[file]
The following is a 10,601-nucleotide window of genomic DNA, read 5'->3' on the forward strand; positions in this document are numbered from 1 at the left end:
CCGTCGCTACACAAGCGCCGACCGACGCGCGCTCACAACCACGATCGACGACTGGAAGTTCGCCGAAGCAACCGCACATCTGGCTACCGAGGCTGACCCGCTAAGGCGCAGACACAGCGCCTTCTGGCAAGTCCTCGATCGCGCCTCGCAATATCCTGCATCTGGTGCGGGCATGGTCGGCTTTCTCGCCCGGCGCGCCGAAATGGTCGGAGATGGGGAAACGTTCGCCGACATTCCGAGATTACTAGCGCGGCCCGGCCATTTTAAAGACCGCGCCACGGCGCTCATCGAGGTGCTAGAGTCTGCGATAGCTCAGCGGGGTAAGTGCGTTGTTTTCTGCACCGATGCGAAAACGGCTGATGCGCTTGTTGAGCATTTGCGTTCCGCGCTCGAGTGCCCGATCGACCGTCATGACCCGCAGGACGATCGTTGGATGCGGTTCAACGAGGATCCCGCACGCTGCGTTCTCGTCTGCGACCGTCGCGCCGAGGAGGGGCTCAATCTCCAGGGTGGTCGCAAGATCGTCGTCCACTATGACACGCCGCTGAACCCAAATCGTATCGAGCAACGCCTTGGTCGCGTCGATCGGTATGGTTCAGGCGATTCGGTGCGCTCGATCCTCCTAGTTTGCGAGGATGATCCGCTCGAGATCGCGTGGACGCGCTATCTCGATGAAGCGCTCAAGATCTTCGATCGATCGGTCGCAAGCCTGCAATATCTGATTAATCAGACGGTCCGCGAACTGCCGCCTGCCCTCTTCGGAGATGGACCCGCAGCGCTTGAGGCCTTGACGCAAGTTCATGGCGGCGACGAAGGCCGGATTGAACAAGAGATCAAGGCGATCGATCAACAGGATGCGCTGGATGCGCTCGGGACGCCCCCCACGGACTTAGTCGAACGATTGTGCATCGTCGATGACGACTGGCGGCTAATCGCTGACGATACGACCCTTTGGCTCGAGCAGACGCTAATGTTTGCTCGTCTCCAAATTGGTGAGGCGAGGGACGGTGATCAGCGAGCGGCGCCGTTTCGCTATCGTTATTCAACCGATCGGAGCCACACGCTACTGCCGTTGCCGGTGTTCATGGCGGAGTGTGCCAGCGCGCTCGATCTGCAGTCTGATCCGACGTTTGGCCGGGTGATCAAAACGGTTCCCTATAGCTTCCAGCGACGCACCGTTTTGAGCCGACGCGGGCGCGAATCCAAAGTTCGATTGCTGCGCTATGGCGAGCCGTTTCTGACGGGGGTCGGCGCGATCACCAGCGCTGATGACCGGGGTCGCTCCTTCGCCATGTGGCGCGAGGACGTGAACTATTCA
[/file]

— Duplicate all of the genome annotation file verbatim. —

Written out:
The following is a 10,601-nucleotide window of genomic DNA, read 5'->3' on the forward strand; positions in this document are numbered from 1 at the left end:
CCGTCGCTACACAAGCGCCGACCGACGCGCGCTCACAACCACGATCGACGACTGGAAGTTCGCCGAAGCAACCGCACATCTGGCTACCGAGGCTGACCCGCTAAGGCGCAGACACAGCGCCTTCTGGCAAGTCCTCGATCGCGCCTCGCAATATCCTGCATCTGGTGCGGGCATGGTCGGCTTTCTCGCCCGGCGCGCCGAAATGGTCGGAGATGGGGAAACGTTCGCCGACATTCCGAGATTACTAGCGCGGCCCGGCCATTTTAAAGACCGCGCCACGGCGCTCATCGAGGTGCTAGAGTCTGCGATAGCTCAGCGGGGTAAGTGCGTTGTTTTCTGCACCGATGCGAAAACGGCTGATGCGCTTGTTGAGCATTTGCGTTCCGCGCTCGAGTGCCCGATCGACCGTCATGACCCGCAGGACGATCGTTGGATGCGGTTCAACGAGGATCCCGCACGCTGCGTTCTCGTCTGCGACCGTCGCGCCGAGGAGGGGCTCAATCTCCAGGGTGGTCGCAAGATCGTCGTCCACTATGACACGCCGCTGAACCCAAATCGTATCGAGCAACGCCTTGGTCGCGTCGATCGGTATGGTTCAGGCGATTCGGTGCGCTCGATCCTCCTAGTTTGCGAGGATGATCCGCTCGAGATCGCGTGGACGCGCTATCTCGATGAAGCGCTCAAGATCTTCGATCGATCGGTCGCAAGCCTGCAATATCTGATTAATCAGACGGTCCGCGAACTGCCGCCTGCCCTCTTCGGAGATGGACCCGCAGCGCTTGAGGCCTTGACGCAAGTTCATGGCGGCGACGAAGGCCGGATTGAACAAGAGATCAAGGCGATCGATCAACAGGATGCGCTGGATGCGCTCGGGACGCCCCCCACGGACTTAGTCGAACGATTGTGCATCGTCGATGACGACTGGCGGCTAATCGCTGACGATACGACCCTTTGGCTCGAGCAGACGCTAATGTTTGCTCGTCTCCAAATTGGTGAGGCGAGGGACGGTGATCAGCGAGCGGCGCCGTTTCGCTATCGTTATTCAACCGATCGGAGCCACACGCTACTGCCGTTGCCGGTGTTCATGGCGGAGTGTGCCAGCGCGCTCGATCTGCAGTCTGATCCGACGTTTGGCCGGGTGATCAAAACGGTTCCCTATAGCTTCCAGCGACGCACCGTTTTGAGCCGACGCGGGCGCGAATCCAAAGTTCGATTGCTGCGCTATGGCGAGCCGTTTCTGACGGGGGTCGGCGCGATCACCAGCGCTGATGACCGGGGTCGCTCCTTCGCCATGTGGCGCGAGGACGTGAACTATTCA